Well most of them were face to face apart from the drummers, who sent in their performances. They all phoned in their stuff as I presently don’t have a studio that is large enough to have all the drums in. I thought we could record everyone else at home, but I don’t want to upset the neighbours with drummers coming in. So Nick D’Virgilio sent his stuff in from the States, as did Simon Phillips, and there are more, there are four of five that do drums on the album, plus the engineers that do virtual drums as well, and lots of processing, so the distinction between the sample and the performance is extremely blurred on this. Nothing is sacred until it’s out there really so we kicked the football backwards and forwards and criticised mercilessly until we get something that sounds hopefully glorious.

TF: It appears that your decision to make the world music prominent within the album was somewhat political, with the far right being a regular concern, you must have some words for what has happening recently?

It seems that I have two fights on my hand, one is being anti-Brexit because I know the downside if it goes ahead, especially with no deal. There will be a financial collapse in this country like we have never seen before. It seems obvious to me and most international musicians that want to have the right to live and work in 27 different countries and that’s a very big plus. I have not heard any politicians from any party say that this is a very big plus, the fact that we have free movement, it means we have the right to live and work where you like, so this impacts directly on musicians. I am supposed to be doing a tour a month after Brexit happens and no-one can tell me whether I need a visa or need to pay withholding tax or whether there is any guarantee of any of those shows that I’ve booked in Europe, whether any one of them will actually happen or not. In fact will we actually be able to get outside our borders? Don’t get me going on this one, I think there is a tremendous amount of freedom that we are potentially going to give up but I hope Theresa May comes to her senses and does what all the other political parties are saying including many of her own people, which is that you’ve gotta revoke at least temporarily Article 50 and No Deal should not happen. It’s madness. It’s not just a separation, it’s jumping off a cliff. We cannot go into this Lemming like and every business in the country from your local sweetshop to ICI is saying this is a disaster. I think we ought to bring the best in people in. If people like this album it’s because I have an Indian sitar player, an Icelandic drummer, a guy from Azerbaijan that plays guitar, and if you like all these things then that’s great.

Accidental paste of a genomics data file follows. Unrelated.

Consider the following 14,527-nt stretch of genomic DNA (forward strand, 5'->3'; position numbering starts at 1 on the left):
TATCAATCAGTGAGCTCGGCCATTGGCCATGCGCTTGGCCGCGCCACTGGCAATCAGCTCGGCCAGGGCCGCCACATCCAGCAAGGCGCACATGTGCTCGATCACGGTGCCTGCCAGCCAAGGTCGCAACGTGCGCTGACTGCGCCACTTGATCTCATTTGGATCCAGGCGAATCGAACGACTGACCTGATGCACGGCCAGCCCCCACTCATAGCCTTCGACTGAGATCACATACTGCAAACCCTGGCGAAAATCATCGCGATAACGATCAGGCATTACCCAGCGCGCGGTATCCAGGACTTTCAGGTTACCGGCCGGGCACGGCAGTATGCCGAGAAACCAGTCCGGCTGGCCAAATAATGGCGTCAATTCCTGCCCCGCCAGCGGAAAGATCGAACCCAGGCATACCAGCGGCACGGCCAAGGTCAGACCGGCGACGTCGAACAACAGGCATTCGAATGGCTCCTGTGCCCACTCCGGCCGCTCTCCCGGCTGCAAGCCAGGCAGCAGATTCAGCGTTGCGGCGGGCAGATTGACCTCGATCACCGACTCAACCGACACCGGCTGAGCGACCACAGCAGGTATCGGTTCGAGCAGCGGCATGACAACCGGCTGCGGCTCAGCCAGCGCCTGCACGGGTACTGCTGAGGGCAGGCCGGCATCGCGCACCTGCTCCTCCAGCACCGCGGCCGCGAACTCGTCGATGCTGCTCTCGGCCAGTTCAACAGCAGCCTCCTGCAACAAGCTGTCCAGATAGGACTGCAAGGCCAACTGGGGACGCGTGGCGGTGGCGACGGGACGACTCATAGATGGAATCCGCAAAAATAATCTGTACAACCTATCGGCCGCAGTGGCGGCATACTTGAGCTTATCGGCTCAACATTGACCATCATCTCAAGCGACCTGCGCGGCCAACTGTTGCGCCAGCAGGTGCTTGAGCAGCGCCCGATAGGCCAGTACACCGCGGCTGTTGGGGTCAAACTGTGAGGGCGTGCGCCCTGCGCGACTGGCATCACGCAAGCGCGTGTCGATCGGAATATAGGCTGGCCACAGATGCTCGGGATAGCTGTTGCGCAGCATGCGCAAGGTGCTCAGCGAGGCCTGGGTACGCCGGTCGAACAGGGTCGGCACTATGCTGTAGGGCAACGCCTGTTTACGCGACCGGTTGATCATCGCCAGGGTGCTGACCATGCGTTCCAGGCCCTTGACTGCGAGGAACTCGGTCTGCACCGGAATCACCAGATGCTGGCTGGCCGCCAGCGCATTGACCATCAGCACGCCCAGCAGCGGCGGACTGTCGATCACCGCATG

TF: And you are heading out on tour on April to do another Genesis Revisited, focusing on Selling England by the Pound, will you be promoting At The Edge of Light with live performances?

Yes I will, it’s actually three albums I will be doing, Selling England in it’s entirety as it was a much loved album and it was written at a time when John Lennon said Genesis was a band that he was listening to so I am fond of it for that memory. And then I will do most of Spectral Mornings which is from the first touring band that I had in 1979 and then all these years later, At The Edge Of Light, which is turning into a personal favourite of mine so we will be introducing stuff from that. It’s quite a tall order to do all of that and keeping a band focussed to do it, but I am sure that the band that I have got will be able to do it. We have been in rehearsals this week and it just shows what an incredible team I happen to be working with at the moment. There are a couple of Swedish guys in the band, including Jonas Reingold playing bass. We have Marco Minnemann, who is German and living in the US and we have Craig Blundell from Steven Wilson’s band who is going to join us for the rest of the tour on drums so looking forward to all of that.

At The Edge Of Light is out today, and Steve will be performing at the Usher Hall, Edinburgh on 25th November, 2019.